lowering one's gaze,
“Tell the believing men to lower their gaze (from looking at forbidden things) and protect their private parts... * and tell the believing women to lower their gaze (from looking forbidden things) and to protect their private parts (from illegal sexual acts) and not to show off their adornment except only that which is apparent ... etc.” (XXIV, 31) outer-clothing,
“And as for women past child-bearing who do not expect wed-lock, it is no sin on them if they discard their (outer) clothing in such a way as not to show their adornment. But to refrain (i.e. not to discard their outer clothing) is better for them.” (XXIV, 60), mode of speaking,
“O wives of the Prophet! you are not like any other women. If you keep your duty (to Allâh), then be not soft in speech, lest he in whose heart is a disease (of hypocrisy, or evil desire for adultery) should be moved with desire, but speak in an honourable manner. * And stay in your houses, and do not display yourselves like that of the times of ignorance.” (XXXIII, 32-3), entering the Prophet's houses,
“O you who believe! Enter not the Prophet's houses, unless permission is given to you for a meal (and then) not (so early as) to wait for its preparation. But when you are invited, enter, and when you have taken your meal, disperse without sitting for a talk. Verily, such (behaviour) annoys the Prophet, and he is shy of (asking) you (to go); but Allâh is not shy of (telling you) the truth. And when you ask (his wives) for anything you want, ask them from behind a screen: that is purer for your hearts and for their hearts. And it is not (right) for you that you should annoy Allâh Messenger, nor that you should ever marry his wives after him (his death), Verily! with Allâh that shall be an enormity.” (XXXIII, 53), and veiling,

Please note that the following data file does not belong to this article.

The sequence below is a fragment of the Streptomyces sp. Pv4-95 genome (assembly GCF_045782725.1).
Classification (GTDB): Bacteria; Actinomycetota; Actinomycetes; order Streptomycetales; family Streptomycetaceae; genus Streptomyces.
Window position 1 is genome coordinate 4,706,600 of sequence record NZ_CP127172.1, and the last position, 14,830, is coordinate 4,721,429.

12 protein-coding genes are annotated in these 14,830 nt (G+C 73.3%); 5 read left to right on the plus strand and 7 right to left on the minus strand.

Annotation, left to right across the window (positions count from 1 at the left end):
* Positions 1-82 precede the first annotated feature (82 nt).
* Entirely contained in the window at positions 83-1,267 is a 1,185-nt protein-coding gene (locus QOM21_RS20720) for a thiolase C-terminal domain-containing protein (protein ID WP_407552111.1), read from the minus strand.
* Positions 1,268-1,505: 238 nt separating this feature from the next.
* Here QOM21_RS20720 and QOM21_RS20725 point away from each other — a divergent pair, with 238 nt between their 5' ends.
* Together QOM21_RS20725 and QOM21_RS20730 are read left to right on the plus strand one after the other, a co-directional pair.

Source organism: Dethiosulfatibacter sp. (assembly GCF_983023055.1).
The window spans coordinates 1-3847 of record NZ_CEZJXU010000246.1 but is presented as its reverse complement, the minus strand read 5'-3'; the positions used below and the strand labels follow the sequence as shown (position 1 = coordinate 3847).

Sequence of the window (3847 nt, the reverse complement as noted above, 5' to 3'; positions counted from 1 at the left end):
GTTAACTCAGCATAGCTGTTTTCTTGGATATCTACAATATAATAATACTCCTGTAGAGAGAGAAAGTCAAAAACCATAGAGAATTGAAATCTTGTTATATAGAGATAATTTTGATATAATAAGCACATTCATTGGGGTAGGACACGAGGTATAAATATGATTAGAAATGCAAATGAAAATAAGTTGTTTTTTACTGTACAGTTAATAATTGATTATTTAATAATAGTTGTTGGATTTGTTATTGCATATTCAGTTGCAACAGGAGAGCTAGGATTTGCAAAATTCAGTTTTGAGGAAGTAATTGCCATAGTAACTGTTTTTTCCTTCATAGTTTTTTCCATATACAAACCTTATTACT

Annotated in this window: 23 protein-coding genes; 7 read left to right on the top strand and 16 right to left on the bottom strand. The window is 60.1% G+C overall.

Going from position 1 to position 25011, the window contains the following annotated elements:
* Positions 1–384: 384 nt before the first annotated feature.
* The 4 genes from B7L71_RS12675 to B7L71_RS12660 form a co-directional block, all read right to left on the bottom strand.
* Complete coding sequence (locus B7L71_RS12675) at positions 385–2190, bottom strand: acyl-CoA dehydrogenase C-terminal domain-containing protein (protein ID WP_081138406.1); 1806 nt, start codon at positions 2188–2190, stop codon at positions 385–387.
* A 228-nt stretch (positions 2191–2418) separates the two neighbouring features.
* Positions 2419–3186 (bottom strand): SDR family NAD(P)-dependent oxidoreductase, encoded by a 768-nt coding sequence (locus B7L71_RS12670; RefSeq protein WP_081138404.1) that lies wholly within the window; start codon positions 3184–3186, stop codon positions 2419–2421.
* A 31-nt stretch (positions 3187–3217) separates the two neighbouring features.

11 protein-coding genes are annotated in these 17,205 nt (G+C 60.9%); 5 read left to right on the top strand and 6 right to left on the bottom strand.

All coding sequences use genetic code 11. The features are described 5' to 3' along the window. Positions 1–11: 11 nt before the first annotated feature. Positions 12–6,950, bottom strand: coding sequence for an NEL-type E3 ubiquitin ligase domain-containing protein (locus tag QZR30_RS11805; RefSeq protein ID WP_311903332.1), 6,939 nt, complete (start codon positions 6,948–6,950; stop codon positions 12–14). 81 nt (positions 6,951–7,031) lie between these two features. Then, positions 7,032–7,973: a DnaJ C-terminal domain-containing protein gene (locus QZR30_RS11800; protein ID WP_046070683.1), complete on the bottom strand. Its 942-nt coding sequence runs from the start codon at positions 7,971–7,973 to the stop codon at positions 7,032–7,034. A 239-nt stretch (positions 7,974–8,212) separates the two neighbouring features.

“O Prophet! Tell your wives and your daughters and the women of the believers to draw their cloaks (veils) all over their bodies. That will be better, that they should be known, so as not to be annoyed.” (XXXIII, 59).
Collective Virtue and Universal Virtue:
A salient point in Judaic moral law is that watertight partition set up between the Israelite and the non-Israelite. The charity which an Israelite has to do, if it is not limited to his people, it never passes his country and does not reach the stranger who resides with him. “Unto a stranger thou mayest lend upon usury; but unto thy brother, thou shalt not lend upon usury” (Deut. 23: 20). “Of a foreigner thou mayest exact it again, but that which is thine with thy brother thine hand shall release” (Deut. 15:3). “Thou shalt not compel him to serve as a bondservant” (Lev. 25:39). “Thou shalt not rule over him with rigour ... Shall be of the heathen that is round about you; of them shall ye buy bondmen and bondmaids... of the children of the strangers that do sojourn among you, of them ye buy” (ibid 43-45).
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